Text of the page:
First Oral Combination Drug for Hep C Approved in Europe

First Oral Combination Drug for Hep C Approved in Europe

Gilead Sciences, Inc. recently announced that the European Commission has finally granted marketing authorization for their novel hepatitis C treatment Harvoni® (ledipasvir 90 mg/sofosbuvir 400 mg), which is the first and only once-a-day oral tablet capable of treating most chronic HCV infections of genotype 1 and 4 in adult patients. The drug is now cleared for marketing in all 28 countries of the European Union (EU). The drug is a combination of an NS5A inhibitor (ledipasvir) and a nucleotide analog polymerase inhibitor (sofosbuvir). A single formulation of sofosbuvir was licensed by the commission in January 2014 under the brand name Sovaldi®.

Both drug components by themselves are known hepatitis C treatments. This combination drug is beneficial in adult patients who have never received prior HCV treatment, or have experienced a decrease or cessation in response to other treatments. Harvoni® is recommended for both cirrhotic and non-cirrhotic infections, and may be prescribed between 12 to 24 weeks, depending on history of treatments received, extent of cirrhosis, and noted genotype:

  • Non-cirrhotic, treatment-naïve, genotype 1: 8 weeks
  • Decompensated cirrhosis, cirrhosis and/or prior treatment failure: Combination with ribavirin for 24 weeks
  • Genotype 3 patients with cirrhosis and/or prior treatment failure: Combination with ribavirin for 24 weeks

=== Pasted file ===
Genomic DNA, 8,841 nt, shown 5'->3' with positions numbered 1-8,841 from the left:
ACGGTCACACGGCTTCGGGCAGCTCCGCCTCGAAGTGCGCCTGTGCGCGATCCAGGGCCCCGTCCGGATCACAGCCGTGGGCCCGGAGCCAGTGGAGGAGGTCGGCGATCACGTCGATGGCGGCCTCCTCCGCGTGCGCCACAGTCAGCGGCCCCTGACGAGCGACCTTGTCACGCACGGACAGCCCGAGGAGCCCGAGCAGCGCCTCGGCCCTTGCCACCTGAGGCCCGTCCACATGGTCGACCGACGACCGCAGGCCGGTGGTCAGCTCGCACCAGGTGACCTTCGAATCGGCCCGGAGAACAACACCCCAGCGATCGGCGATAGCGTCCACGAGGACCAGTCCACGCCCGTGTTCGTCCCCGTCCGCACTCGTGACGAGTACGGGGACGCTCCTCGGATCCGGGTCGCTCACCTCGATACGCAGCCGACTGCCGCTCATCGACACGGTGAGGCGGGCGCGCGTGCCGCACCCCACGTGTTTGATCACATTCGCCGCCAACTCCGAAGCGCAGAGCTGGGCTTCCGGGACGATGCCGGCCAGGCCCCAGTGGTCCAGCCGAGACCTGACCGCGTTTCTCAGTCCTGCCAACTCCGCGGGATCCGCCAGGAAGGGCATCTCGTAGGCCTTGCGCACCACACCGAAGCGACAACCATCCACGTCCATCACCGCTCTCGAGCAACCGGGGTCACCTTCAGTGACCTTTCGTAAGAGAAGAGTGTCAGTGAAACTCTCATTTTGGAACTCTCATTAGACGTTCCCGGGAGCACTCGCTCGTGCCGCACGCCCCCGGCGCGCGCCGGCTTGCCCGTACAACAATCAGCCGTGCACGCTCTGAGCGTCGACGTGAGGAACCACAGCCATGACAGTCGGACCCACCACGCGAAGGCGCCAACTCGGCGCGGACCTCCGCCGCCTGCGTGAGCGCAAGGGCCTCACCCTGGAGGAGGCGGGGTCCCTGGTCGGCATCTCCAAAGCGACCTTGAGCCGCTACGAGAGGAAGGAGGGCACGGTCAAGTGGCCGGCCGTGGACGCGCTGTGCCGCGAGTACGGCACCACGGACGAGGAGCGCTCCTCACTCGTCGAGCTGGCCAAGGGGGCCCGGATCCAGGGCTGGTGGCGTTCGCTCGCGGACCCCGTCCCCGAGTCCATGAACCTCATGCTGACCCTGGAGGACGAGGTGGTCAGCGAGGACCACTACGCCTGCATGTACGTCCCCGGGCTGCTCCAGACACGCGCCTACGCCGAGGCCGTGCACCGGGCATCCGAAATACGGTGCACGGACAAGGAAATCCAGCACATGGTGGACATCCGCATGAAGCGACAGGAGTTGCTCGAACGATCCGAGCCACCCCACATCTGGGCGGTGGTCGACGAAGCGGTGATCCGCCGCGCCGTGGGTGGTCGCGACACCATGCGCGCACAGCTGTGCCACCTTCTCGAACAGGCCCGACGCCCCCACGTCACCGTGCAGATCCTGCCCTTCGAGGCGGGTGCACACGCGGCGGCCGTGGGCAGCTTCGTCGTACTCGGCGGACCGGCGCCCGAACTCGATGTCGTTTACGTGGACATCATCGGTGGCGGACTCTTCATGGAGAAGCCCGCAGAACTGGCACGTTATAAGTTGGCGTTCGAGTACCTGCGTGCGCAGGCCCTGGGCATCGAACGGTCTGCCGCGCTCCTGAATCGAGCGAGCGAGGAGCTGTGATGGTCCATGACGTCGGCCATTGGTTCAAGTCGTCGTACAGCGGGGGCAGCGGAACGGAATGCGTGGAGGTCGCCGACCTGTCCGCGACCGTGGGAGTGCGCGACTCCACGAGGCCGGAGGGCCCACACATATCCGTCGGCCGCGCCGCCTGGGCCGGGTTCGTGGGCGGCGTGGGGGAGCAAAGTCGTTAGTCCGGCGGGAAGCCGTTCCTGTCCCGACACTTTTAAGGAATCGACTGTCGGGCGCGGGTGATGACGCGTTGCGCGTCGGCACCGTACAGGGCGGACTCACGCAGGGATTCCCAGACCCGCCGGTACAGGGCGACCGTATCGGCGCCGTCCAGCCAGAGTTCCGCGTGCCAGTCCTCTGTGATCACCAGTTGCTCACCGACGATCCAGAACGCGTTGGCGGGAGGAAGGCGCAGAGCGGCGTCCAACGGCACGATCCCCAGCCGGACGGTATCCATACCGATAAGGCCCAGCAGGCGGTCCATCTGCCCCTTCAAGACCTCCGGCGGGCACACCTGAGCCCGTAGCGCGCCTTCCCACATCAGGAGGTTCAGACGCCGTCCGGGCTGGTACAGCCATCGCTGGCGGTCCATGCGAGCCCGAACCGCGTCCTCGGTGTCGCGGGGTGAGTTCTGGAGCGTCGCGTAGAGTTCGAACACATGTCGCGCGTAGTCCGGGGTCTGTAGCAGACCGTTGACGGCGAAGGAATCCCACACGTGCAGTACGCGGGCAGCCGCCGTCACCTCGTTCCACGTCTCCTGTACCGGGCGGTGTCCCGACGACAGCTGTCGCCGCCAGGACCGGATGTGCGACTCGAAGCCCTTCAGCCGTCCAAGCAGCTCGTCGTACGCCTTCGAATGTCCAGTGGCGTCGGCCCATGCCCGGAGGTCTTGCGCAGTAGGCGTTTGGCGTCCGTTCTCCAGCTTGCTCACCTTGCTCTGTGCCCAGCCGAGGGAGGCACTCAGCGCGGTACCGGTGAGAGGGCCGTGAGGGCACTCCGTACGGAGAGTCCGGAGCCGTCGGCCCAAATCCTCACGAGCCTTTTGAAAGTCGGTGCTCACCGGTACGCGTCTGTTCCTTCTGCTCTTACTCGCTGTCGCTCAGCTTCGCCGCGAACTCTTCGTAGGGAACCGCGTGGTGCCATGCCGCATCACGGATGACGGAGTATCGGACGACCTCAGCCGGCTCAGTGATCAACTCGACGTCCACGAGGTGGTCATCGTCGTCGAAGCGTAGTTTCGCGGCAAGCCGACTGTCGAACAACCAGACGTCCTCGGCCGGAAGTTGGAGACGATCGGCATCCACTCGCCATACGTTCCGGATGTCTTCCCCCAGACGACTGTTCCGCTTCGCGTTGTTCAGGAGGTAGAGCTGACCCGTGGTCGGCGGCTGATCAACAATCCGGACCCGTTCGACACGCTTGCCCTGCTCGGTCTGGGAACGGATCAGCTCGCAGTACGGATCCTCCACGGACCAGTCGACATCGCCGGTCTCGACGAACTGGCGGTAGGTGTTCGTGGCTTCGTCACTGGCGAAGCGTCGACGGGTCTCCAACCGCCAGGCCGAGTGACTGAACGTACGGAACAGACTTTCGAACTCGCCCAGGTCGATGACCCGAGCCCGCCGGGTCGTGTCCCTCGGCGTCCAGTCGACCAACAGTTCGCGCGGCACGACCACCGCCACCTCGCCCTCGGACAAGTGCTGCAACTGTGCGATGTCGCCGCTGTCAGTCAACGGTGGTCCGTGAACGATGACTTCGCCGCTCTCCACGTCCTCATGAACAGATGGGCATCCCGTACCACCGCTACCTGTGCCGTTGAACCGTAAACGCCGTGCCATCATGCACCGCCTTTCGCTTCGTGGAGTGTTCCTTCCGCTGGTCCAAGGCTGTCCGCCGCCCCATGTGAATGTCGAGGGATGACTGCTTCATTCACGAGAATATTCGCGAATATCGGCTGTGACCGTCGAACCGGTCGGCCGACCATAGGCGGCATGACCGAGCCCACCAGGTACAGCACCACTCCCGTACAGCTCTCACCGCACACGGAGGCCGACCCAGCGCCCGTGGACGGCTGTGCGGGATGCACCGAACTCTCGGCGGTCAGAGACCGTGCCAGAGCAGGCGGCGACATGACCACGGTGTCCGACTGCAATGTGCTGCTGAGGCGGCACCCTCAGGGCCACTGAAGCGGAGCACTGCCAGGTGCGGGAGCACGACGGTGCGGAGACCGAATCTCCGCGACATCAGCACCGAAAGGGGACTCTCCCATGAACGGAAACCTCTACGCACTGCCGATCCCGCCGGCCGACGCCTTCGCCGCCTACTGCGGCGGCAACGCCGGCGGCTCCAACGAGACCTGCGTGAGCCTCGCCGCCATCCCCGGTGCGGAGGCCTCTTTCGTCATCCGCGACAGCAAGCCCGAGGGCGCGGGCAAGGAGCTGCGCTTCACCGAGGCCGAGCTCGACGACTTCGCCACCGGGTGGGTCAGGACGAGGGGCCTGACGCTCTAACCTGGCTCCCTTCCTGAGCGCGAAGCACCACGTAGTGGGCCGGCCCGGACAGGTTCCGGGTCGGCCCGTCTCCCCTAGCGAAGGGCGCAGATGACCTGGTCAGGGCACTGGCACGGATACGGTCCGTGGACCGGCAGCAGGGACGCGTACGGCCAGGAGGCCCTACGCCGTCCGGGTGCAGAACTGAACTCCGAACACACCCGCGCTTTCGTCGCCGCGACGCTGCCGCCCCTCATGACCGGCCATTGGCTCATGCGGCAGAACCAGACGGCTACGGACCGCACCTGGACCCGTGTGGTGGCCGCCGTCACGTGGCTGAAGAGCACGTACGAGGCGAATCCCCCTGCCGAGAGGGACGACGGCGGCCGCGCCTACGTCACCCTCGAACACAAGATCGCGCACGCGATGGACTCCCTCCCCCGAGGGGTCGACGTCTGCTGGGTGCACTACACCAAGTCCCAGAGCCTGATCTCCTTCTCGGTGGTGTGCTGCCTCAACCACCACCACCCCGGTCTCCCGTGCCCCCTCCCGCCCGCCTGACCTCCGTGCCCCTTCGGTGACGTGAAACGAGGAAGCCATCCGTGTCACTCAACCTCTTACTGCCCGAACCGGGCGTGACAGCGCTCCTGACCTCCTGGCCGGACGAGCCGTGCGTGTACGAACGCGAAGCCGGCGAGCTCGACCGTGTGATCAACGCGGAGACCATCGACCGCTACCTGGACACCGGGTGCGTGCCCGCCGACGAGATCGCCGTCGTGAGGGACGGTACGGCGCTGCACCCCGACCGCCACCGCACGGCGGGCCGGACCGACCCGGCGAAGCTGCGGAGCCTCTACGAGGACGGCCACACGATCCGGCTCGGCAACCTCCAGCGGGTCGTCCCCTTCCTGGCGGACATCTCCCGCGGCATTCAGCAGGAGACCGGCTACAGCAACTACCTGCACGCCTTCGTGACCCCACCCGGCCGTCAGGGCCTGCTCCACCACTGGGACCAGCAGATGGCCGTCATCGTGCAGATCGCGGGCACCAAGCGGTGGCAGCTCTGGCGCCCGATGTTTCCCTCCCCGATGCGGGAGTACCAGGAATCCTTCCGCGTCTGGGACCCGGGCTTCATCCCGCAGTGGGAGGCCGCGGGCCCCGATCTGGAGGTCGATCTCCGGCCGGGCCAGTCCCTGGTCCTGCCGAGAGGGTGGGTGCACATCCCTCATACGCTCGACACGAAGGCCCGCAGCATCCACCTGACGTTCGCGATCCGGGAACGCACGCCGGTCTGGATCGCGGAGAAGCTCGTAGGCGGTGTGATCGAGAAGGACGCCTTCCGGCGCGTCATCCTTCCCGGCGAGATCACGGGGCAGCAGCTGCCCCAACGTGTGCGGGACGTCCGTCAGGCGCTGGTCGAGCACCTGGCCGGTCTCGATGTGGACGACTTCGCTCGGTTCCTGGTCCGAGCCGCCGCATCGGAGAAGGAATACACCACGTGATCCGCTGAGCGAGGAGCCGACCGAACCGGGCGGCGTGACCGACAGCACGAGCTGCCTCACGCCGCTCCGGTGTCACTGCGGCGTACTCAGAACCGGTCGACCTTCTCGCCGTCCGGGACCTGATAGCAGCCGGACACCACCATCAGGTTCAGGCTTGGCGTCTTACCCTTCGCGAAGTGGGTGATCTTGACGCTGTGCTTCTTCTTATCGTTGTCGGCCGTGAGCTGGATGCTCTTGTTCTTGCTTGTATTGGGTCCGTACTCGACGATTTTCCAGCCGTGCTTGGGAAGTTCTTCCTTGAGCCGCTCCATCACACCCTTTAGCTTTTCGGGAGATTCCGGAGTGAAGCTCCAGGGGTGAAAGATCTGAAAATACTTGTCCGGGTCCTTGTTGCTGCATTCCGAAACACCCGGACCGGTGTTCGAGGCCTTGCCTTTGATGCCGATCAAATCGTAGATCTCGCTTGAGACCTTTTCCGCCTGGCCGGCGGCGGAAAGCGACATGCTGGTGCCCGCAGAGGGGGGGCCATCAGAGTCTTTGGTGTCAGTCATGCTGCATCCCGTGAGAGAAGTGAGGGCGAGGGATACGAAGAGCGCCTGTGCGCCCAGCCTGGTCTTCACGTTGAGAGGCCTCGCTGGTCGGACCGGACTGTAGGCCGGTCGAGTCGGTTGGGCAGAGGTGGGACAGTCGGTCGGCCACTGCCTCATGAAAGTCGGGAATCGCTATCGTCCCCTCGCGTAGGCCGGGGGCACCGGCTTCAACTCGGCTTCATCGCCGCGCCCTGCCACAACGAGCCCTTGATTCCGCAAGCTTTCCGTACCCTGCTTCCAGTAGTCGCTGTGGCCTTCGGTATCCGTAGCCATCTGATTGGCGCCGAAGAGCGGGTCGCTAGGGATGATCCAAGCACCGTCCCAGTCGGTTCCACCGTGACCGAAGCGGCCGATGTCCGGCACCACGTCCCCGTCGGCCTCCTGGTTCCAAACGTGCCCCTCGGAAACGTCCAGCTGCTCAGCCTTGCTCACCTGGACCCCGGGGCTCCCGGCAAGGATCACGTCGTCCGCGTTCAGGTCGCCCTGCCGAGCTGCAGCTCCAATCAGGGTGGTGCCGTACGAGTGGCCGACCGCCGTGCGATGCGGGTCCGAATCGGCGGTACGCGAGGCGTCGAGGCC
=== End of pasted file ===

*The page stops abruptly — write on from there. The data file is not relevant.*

• Patients with HCV who have HIV co-infection

“Genotype 1 patients living with hepatitis C in Europe and the physicians who treat them have been waiting for further treatment advances” said Graham Foster, Professor of Hepatology, Queen Mary University of London.  “With Harvoni, we have the potential to change the way we treat people living with the most prevalent form of hepatitis C in Europe.”

The marketing authorization was preceded by an accelerated review from the European Medicines Agency. The European Commission granted approval after reviewing the results of a series of Phase 3 clinical trials (ION-1, ION-2 and ION-3) that examined 2,000 adult patients with HCV genotype 1, with compensated liver disease. The 3 studies evaluated the performance of Harvoni® when administered over 8, 12, or 24 weeks, with or without a combination with ribavirin.

Participants of Harvoni®’s clinical trials did not experience any serious adverse effects. The most common observations during treatment were fatigue and headaches compared to those receiving a placebo.

It was in October 2014 that Harvoni® was licensed by the US Food and Drug Administration and Health Canada, followed by a November 2014 approval in New Zealand. The drug’s regulatory approval in Japan and Switzerland are still being processed and reviewed.

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